The cultural price of austerity

THE arts, heritage and cultural sector generates a vast income for UK inc. The value of the creative industries – which include film-making and games design, both areas in which Bournemouth University and AUB (Arts University Bournemouth) excel – is worth a staggering £9.6 million per hour.

That is £84,100,000,000 per annum. Read it again, because it is too big a figure for most people on modest means to contemplate. It may be chicken feed to Donald Trump or the Qatar Sovereign Fund but it is a huge sum for a small country struggling with post-recession austerity and the challenges of Brexit.

A report published on the Gov.UK website* in January showed that the UK’s creative industries grew by 8.9 per cent in 2014, a rate that was almost double the UK economy as a whole. The figures were hailed, rightly, as a major success story by the then Culture Minister Ed Vaizey.

As an aside, have you noticed how you can never remember who the Culture Secretary/Minister is, let alone who his/her predecessor was. Just to be helpful, the Culture Secretary, since July, is Karen Bradley, and the Culture Minister is Matt Hancock. (No, I hadn’t either).

The government website gushed: “British films, music, video games, crafts and publishing are taking a lead role in driving the UK’s economic recovery, according to the latest Government statistics.”

Mr Vaizey is quoted as saying: “The creative industries are one of the UK’s greatest success stories, with British musicians, artists, fashion brands and films immediately recognisable in nations across the globe. Our Creative Industries [his capital letters, not mine] are well and truly thriving and we are determined to ensure its [sic] continued growth and success.

“Government continues to create the right environment for creative industries to thrive, through tax reliefs, inward investment, and safeguarding music and cultural education programmes.”

So that’s all right then, Theatres and galleries and dance companies and film-makers and video games designers and tourism promoters and libraries and event organisers and everyone involved in this vast profitable sector can heave a sign of relief. They are on your side.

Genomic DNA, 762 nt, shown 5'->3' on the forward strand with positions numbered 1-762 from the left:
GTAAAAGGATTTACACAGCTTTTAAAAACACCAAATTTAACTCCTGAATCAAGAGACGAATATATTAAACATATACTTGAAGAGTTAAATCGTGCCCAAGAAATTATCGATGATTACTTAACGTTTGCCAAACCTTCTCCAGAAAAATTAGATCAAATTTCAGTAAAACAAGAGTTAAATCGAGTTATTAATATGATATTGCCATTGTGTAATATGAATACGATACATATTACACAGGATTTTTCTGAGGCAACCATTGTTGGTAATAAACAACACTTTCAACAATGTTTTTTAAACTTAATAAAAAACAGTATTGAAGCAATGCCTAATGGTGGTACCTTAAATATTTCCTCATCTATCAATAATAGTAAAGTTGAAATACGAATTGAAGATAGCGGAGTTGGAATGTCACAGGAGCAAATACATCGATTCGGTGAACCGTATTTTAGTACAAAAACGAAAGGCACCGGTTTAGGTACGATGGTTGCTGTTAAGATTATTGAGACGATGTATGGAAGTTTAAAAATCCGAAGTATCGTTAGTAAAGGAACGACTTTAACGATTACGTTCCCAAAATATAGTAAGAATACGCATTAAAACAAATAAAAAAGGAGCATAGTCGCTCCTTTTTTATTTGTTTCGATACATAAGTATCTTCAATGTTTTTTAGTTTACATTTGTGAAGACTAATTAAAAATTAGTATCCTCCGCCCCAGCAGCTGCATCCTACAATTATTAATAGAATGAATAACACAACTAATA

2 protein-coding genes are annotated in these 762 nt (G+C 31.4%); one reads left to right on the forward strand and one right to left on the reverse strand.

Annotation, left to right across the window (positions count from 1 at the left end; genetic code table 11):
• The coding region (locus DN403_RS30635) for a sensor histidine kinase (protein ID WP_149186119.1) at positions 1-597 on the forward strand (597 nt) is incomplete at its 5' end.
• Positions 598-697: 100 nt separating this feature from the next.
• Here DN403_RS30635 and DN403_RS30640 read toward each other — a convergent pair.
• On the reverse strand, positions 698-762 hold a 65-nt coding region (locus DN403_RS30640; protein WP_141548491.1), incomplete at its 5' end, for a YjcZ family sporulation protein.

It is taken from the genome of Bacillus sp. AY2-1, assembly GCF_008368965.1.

You might think that this would be a major consideration for our local political leaders. You would expect them to embrace this sector and do everything within their limited means to support it.

And you would be so wrong.

Just here in Somerset, a few years ago, I was one of the journalists who sat in the press box at County Hall in Taunton to watch the glee and pride with which a majority of councillors voted to withdraw funding from the arts, becoming the first county council in England to take this step.

The first, but quickly followed by many more. The Telegraph (which should be praised for its wide-ranging arts coverage and comment) reported last week that since 2010 funding for museums, libraries and leisure centres has fallen by almost a third. Overall expenditure on cultural services in England has fallen by more than £1 billion in that period and cuts averaging 29 per cent have been made to budgets for cultural services, including community centres and theatres. (The arts are not alone – the report also cites a shameful 40 per cent cut in housing budgets, including support for the homeless, and a reduction of nearly 30 per cent in transport services).

But we shouldn’t get too gloomy, because the truth is that often adversity encourages creativity. You don’t have to look back to the amazing writing and exciting music that came out of dissident voices in the old Soviet-dominated eastern bloc –  just look at Somerset.

The Brewhouse at Taunton survived financial collapse to return with a slimmed-down staff but a wide programme for all tastes.

Strode Theatre at Street continues not only to provide the best world cinema programme in the county but a wonderful theatre for local amateurs and popular live-by-satellite dance, opera and exhibition screenings.

In Frome, the Merlin theatre still has an adventurous programme – from Mark Bruce Dance Company premiering new work to cutting edge satire like the upcoming Rob Gee gig (see Comedy); and Black Swan visual arts centre continues to put on high quality exhibitions.

But let’s be clear. These survivals are in no way indebted to elected representatives. They are a tribute to their dedicated staff, working for peanuts, to armies of volunteers, to artists who continue to come to venues on terms that no ordinary business would contemplate, and to a creative energy that cannot be destroyed by bureaucracy.

Fanny Charles